Naturally, you don't know 100% for sure. To be clear, when I say "I have zero bots signing up for my list," I don't know that there are literally zero. I mean that I have had zero problems with bots when using single opt-in, even when gathering cold subscribers who have never heard my name before. Unlike, say, the contact form on my website, which has no CAPTCHA and thus results in 3 - 5 spam emails a day sent to me,  there's no real incentive to sign-up a massive number of fake subs to someone else's account. I guess a bot could subscribe to get your email address to spam you. Otherwise, it just seems kind of pointless.

Nick

I've learned (through doing stupid things--like assuming and making embarrassingly wrong decisions), that assuming that an address on your list is or isn't legit based on the fact that "it looks weird" is always going to bite you in the butt. People used weirdalias@gmail.com ALL THE TIME. For the same reason people come here with anonymous user handles.

Someone who uses a disposable email is not a bot signup.

I've seen bot signups in KingSumo giveaways. The way you can tell is that you suddenly, in the space of a few hours, get thousand entries and the email addresses all have exactly the same format.

In your author list? You really can't tell.

Offline Puddleduck

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Re: Mailchimp switching all signup forms to single opt-in
« Reply #44 on: October 26, 2017, 07:44:59 AM »
I've learned (through doing stupid things--like assuming and making embarrassingly wrong decisions), that assuming that an address on your list is or isn't legit based on the fact that "it looks weird" is always going to bite you in the butt. People used weirdalias@gmail.com ALL THE TIME. For the same reason people come here with anonymous user handles.

I once asked a guy for his email address, and he gave me this big sigh. He had a really common name, so he got a little too creative when trying to come up with a unique email address, and it ended up looking like a string of nonsense, but once he explained it, I could see the reason behind it. It's like with some of those personalized license plates. Just because it looks like gibberish doesn't necessarily mean it is.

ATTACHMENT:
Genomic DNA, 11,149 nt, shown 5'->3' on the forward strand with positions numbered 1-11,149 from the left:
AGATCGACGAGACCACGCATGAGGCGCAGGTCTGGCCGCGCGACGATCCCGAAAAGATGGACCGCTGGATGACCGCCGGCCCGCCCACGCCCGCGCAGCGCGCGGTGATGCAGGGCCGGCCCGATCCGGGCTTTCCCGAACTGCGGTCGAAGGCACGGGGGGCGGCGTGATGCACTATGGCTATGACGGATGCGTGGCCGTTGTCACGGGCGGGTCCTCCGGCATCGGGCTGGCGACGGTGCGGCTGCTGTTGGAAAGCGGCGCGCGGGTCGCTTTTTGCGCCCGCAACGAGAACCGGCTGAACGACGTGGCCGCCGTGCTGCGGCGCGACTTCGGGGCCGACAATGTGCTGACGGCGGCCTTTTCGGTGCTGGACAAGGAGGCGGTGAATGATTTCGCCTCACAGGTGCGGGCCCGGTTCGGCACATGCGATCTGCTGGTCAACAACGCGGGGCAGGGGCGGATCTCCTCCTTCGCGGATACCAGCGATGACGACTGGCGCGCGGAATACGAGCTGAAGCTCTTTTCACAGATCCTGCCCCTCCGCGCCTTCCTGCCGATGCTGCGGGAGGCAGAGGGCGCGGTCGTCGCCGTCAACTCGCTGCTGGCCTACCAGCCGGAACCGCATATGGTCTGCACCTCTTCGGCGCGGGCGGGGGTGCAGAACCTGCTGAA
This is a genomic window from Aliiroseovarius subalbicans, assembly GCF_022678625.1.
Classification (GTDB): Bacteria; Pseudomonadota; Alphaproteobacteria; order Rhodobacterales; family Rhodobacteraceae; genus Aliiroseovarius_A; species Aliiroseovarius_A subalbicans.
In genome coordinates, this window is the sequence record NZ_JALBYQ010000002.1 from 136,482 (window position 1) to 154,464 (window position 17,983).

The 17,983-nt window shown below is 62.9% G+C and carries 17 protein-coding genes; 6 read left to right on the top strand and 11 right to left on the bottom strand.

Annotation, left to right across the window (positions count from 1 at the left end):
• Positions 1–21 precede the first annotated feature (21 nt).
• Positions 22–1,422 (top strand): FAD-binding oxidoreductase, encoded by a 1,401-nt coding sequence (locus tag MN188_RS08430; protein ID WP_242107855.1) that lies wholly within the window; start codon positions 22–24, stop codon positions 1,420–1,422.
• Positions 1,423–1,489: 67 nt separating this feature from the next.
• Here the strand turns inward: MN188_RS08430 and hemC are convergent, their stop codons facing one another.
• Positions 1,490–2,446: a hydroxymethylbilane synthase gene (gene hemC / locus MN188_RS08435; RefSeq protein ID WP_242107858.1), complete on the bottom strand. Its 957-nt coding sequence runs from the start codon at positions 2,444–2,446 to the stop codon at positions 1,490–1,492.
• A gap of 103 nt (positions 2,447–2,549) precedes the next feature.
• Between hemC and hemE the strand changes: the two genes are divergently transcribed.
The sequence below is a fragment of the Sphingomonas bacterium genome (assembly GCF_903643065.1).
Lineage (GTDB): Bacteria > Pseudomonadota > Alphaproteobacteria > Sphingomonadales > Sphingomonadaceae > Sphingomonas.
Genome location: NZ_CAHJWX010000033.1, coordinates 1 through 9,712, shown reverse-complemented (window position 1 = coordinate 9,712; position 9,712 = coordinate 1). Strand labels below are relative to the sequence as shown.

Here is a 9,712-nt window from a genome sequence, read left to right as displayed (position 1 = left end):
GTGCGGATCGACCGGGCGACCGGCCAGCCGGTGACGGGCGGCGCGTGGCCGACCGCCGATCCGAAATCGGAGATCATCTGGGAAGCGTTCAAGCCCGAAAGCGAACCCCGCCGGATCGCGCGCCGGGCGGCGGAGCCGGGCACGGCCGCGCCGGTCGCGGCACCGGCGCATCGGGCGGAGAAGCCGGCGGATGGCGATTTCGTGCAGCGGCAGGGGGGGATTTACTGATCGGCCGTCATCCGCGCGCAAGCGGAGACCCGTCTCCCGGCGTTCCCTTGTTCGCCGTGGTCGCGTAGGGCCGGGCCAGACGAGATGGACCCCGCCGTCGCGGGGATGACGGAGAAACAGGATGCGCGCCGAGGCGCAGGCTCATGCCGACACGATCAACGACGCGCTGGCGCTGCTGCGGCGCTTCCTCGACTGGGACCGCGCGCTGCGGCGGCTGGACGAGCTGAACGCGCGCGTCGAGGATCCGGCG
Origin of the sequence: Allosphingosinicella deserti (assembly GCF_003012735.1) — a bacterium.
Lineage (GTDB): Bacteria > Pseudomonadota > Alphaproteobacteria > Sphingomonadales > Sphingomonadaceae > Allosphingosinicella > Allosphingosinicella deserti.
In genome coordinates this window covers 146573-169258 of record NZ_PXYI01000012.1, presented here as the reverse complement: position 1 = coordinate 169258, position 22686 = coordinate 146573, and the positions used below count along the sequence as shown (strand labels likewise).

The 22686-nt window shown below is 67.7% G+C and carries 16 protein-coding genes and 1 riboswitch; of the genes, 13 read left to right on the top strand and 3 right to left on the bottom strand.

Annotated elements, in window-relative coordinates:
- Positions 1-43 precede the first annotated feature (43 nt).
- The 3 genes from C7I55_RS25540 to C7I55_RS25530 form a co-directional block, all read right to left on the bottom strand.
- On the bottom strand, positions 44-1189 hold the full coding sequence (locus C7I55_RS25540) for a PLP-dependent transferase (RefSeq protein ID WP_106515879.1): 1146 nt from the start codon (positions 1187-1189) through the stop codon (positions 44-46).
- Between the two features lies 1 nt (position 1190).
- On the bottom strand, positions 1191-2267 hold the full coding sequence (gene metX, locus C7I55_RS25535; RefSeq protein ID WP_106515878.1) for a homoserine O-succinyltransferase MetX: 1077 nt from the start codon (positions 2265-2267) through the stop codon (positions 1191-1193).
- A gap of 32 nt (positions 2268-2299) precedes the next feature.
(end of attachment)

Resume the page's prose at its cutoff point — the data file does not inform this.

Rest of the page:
Offline amdonehere

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Re: Mailchimp switching all signup forms to single opt-in
« Reply #45 on: October 26, 2017, 07:54:33 AM »
What I'd like to know if is if I can have double opt-in without CAPTCHA. I can't see any way to do that on MC. Anyone knows?

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Re: Mailchimp switching all signup forms to single opt-in
« Reply #46 on: October 26, 2017, 08:07:54 AM »
What I'd like to know if is if I can have double opt-in without CAPTCHA. I can't see any way to do that on MC. Anyone knows?
I have double opt in on MC; I don't use CAPTCHA. All you do is go through all the forms and tick the ones you want to use; if you don't want to use CAPTCHA don't tick it.


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Offline Mylius Fox

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Re: Mailchimp switching all signup forms to single opt-in
« Reply #47 on: October 30, 2017, 07:39:59 AM »
Well, now they sent me another email saying that, since my primary mailing address is in the EU, my list will remain double opt-in by default.  ::) Apparently there's something called the General Data Protection Regulation that's about to drop...

Offline SallyRose

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Re: Mailchimp switching all signup forms to single opt-in
« Reply #48 on: October 30, 2017, 08:02:32 AM »
What I'd like to know if is if I can have double opt-in without CAPTCHA. I can't see any way to do that on MC. Anyone knows?

It's been awhile since I created my forms, but if hasn't changed since they implemented the captcha requirement it worked like this:

If MC hosts your form (i.e. you're giving the eepurl address link for subscribers to sign up), you can't turn off captcha. But if you create an embedded form that's hosted on your website (the version that gives you a chunk of html to copy to your site after you create the form), then there is an option to turn off captcha. If I remember correctly it was some kind of tick-box at the bottom of the page where you create the embedded form.

Hope that helps!

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Re: Mailchimp switching all signup forms to single opt-in
« Reply #49 on: October 30, 2017, 08:50:23 AM »
I understand these concerns, but I think they are more internet myth than reality.

I don't think this is some great sort of Machiavellian move on Mailchimp's part to generate additional revenue. I think they're making the switch because the web is becoming more and more dominated by mobile, and traditional double opt-in really doesn't work in that environment. Secondly, the increase in cost of running a list with more subscribers is generally nominal in comparison to the value those additional subscribers generate, so I wouldn't be concerned about higher costs anyway (and if that is a concern, switch to Mailerlite, which is very inexpensive).


Businesses are interested in making money. If making this change weren't about money they wouldn't do it.